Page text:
Permits for solar gardens allowed in wetlands
KENYON — A proposed solar garden in Wacouta Township got a thumbs-up Tuesday from Goodhue County Board, but the controversial project will have to pass state and federal wetland regulations before installation can begin.
Commissioners voted 4-1 to amend the county zoning ordinance to allow permitting of utility scale solar energy systems in shoreland and wetland areas, contrary to a recommendation made by the Planning Advisory Commission last week.
Landowner Howard Stenerson requested the change to put in 28 acres of solar panels on property between Highway 61 and Wildwood Lane southeast of Red Wing. A portion of the project is expected to be on wetlands.
The PAC recommended denying the request in part due to a lack of information on the impact of solar energy systems on wetlands and shorelands.
County Board also voted 4-1 Tuesday to approve an interim-use permit for the solar garden to expire in 30 years.
Commissioners cited reluctance to outright ban projects on taxpayer property, favoring instead to allow applicants to go through permitting and review processes.
“It is not just the County Board that’s going to decide what happens with wetlands,” Board Chair Dan Rechtzigel said. “There are going to be a lot of people who are going to weigh in, and I would hope with all the rules and regulations in place that there is enough oversight to protect those sensitive habitats that are out there.”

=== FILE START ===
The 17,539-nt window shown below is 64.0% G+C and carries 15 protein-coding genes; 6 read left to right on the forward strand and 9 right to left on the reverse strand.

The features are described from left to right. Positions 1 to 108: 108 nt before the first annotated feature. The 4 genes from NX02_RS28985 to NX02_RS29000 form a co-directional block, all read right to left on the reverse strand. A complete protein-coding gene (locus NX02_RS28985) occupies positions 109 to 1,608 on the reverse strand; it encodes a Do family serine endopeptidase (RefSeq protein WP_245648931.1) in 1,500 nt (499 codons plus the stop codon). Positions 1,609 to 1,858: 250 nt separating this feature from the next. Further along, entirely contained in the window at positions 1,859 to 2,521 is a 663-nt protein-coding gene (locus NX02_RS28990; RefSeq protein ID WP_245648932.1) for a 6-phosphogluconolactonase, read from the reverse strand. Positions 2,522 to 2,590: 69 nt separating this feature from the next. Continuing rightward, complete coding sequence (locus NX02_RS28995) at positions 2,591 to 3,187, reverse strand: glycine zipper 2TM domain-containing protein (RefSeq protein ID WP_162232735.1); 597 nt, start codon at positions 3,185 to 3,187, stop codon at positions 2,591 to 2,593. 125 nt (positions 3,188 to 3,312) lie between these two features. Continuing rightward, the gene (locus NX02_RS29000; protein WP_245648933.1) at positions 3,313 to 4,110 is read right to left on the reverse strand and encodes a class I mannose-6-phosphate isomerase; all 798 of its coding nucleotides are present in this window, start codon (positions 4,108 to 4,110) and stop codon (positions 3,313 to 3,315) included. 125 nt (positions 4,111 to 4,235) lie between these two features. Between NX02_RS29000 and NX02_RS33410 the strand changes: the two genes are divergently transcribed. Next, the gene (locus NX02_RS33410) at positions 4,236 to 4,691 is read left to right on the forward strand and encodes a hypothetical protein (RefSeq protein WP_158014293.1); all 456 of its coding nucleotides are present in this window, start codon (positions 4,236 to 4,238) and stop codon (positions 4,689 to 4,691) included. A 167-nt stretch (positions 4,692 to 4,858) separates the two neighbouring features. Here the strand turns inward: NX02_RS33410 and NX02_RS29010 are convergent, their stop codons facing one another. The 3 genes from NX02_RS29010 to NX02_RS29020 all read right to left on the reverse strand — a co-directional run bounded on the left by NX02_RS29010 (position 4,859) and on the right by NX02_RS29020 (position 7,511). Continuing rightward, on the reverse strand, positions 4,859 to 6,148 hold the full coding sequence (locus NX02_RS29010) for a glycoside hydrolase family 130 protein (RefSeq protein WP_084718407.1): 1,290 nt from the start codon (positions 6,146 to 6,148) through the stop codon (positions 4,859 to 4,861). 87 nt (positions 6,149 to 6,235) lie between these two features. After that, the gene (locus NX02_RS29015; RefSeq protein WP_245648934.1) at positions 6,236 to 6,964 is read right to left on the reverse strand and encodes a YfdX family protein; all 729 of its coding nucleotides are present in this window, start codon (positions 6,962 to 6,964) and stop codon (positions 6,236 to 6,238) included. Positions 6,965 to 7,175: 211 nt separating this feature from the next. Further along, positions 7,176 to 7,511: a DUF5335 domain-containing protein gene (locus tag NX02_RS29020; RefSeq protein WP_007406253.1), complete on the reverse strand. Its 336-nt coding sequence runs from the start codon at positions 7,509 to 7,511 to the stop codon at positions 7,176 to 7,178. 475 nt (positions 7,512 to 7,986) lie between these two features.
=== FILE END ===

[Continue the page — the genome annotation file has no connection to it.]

The project will be reviewed by a technical evaluation panel once an application is submitted to Goodhue County Soil and Water Conservation District, said Beau Kennedy, SWCD water planner and wetland administrator. Included on the panel would be representatives from the state Board of Water and Soil Resources and Department of Natural Resources.
The panel would deliver a recommendation to Kennedy, who then would make a decision to approve or deny the project within 60 days of receiving the application.
The solar garden proposal has attracted strong criticism from Wacouta residents who say the project would be detrimental to the environment and aesthetics of the area and reduce surrounding property values.
Stenerson contends solar energy systems could enhance habitat in certain farmed or damaged wetlands by promoting the return of native grasses.
He plans to work with Ameresco and Minnesota-based solar developer GreenMark to install a 5 megawatt solar garden. The companies say the project would produce enough electricity to power 750 homes.
Commissioner Brad Anderson, who voted against both motions, said more study is needed.
“I think to do this right now is a little premature,” he said of the ordinance amendment.